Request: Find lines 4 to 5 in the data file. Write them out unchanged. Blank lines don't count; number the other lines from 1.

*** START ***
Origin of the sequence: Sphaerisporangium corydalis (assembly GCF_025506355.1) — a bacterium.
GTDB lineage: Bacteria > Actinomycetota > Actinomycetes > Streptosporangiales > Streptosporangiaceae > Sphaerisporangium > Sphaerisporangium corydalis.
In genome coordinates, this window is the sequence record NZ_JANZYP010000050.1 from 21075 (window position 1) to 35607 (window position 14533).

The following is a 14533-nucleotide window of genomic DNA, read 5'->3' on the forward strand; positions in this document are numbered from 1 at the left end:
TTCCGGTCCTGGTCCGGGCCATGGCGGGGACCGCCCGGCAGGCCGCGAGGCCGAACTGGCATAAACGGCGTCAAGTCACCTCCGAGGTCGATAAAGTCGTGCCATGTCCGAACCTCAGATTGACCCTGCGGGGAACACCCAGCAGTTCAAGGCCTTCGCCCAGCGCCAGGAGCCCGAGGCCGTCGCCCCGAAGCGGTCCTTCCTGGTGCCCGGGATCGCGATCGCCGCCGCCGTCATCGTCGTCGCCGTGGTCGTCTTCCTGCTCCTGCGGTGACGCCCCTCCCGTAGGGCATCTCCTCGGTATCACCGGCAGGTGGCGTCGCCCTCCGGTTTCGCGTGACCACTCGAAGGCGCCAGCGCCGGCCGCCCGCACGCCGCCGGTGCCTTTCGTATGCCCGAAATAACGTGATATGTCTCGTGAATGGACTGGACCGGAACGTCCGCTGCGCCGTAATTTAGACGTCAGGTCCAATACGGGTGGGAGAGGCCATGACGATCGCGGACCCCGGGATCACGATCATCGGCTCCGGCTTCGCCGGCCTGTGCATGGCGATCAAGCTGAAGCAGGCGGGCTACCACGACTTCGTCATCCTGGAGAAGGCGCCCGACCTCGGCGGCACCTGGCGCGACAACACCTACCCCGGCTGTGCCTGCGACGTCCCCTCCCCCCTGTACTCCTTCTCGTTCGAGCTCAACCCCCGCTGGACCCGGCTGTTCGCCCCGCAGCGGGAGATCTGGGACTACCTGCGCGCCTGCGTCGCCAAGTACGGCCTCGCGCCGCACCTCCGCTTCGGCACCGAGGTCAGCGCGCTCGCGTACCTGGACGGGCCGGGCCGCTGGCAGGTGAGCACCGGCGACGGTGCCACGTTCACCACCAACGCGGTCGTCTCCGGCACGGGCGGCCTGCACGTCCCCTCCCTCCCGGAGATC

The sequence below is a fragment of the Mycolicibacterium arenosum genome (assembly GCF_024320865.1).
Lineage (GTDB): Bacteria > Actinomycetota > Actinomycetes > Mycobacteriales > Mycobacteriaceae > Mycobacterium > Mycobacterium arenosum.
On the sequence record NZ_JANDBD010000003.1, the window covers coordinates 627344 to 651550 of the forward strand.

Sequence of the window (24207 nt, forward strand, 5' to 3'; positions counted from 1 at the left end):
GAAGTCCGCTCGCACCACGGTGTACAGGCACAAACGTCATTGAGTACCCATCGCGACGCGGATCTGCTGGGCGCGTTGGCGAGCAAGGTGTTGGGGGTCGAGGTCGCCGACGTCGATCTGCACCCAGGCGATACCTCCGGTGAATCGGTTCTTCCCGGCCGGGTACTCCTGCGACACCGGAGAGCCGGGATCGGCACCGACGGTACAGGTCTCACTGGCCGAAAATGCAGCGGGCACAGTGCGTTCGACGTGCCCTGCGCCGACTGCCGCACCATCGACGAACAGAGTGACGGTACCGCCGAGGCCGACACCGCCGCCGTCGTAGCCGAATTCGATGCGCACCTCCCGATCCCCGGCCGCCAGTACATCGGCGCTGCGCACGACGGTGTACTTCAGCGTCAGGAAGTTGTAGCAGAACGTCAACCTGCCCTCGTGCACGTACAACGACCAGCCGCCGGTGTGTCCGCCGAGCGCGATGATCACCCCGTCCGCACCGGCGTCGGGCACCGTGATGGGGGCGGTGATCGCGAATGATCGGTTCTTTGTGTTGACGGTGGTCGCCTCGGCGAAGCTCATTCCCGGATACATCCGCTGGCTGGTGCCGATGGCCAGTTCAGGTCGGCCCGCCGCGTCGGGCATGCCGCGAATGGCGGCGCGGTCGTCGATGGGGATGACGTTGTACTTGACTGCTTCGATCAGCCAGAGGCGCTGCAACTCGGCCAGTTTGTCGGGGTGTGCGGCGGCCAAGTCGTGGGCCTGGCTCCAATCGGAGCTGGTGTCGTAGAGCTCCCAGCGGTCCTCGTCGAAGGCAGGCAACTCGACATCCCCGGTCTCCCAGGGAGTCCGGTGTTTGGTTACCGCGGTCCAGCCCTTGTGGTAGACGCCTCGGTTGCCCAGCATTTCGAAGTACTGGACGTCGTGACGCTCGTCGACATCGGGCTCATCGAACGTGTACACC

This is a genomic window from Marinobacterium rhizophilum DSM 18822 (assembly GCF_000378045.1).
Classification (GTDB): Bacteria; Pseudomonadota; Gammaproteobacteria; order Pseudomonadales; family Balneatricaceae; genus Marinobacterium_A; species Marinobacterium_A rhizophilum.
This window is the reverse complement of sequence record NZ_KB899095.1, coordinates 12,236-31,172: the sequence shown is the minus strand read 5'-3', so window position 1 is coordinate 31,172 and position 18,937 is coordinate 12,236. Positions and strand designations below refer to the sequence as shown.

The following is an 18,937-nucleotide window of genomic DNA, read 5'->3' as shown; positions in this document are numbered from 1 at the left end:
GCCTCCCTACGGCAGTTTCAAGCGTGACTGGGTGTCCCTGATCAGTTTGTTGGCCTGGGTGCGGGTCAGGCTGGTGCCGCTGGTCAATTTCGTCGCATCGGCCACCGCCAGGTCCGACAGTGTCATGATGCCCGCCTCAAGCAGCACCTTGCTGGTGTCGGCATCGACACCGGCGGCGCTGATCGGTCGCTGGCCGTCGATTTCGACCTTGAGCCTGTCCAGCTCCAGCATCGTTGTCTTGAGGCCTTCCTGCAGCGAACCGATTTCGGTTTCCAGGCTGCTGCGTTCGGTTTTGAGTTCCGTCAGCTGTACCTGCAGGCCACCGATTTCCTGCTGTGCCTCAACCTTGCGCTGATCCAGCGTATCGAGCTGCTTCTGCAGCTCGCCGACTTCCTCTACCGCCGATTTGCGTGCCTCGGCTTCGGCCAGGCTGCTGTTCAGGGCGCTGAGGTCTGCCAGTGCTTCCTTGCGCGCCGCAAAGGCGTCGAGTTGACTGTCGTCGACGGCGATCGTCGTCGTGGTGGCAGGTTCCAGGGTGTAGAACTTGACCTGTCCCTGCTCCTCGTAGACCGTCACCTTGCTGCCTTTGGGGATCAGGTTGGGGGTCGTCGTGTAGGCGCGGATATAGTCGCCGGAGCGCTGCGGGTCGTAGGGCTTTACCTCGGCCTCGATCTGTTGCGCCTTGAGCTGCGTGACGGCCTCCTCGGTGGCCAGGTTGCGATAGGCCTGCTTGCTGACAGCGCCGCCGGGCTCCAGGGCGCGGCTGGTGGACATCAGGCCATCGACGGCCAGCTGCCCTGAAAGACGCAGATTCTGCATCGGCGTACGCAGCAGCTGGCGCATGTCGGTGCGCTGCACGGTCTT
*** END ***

The following is a 14533-nucleotide window of genomic DNA, read 5'->3' on the forward strand; positions in this document are numbered from 1 at the left end:
TTCCGGTCCTGGTCCGGGCCATGGCGGGGACCGCCCGGCAGGCCGCGAGGCCGAACTGGCATAAACGGCGTCAAGTCACCTCCGAGGTCGATAAAGTCGTGCCATGTCCGAACCTCAGATTGACCCTGCGGGGAACACCCAGCAGTTCAAGGCCTTCGCCCAGCGCCAGGAGCCCGAGGCCGTCGCCCCGAAGCGGTCCTTCCTGGTGCCCGGGATCGCGATCGCCGCCGCCGTCATCGTCGTCGCCGTGGTCGTCTTCCTGCTCCTGCGGTGACGCCCCTCCCGTAGGGCATCTCCTCGGTATCACCGGCAGGTGGCGTCGCCCTCCGGTTTCGCGTGACCACTCGAAGGCGCCAGCGCCGGCCGCCCGCACGCCGCCGGTGCCTTTCGTATGCCCGAAATAACGTGATATGTCTCGTGAATGGACTGGACCGGAACGTCCGCTGCGCCGTAATTTAGACGTCAGGTCCAATACGGGTGGGAGAGGCCATGACGATCGCGGACCCCGGGATCACGATCATCGGCTCCGGCTTCGCCGGCCTGTGCATGGCGATCAAGCTGAAGCAGGCGGGCTACCACGACTTCGTCATCCTGGAGAAGGCGCCCGACCTCGGCGGCACCTGGCGCGACAACACCTACCCCGGCTGTGCCTGCGACGTCCCCTCCCCCCTGTACTCCTTCTCGTTCGAGCTCAACCCCCGCTGGACCCGGCTGTTCGCCCCGCAGCGGGAGATCTGGGACTACCTGCGCGCCTGCGTCGCCAAGTACGGCCTCGCGCCGCACCTCCGCTTCGGCACCGAGGTCAGCGCGCTCGCGTACCTGGACGGGCCGGGCCGCTGGCAGGTGAGCACCGGCGACGGTGCCACGTTCACCACCAACGCGGTCGTCTCCGGCACGGGCGGCCTGCACGTCCCCTCCCTCCCGGAGATC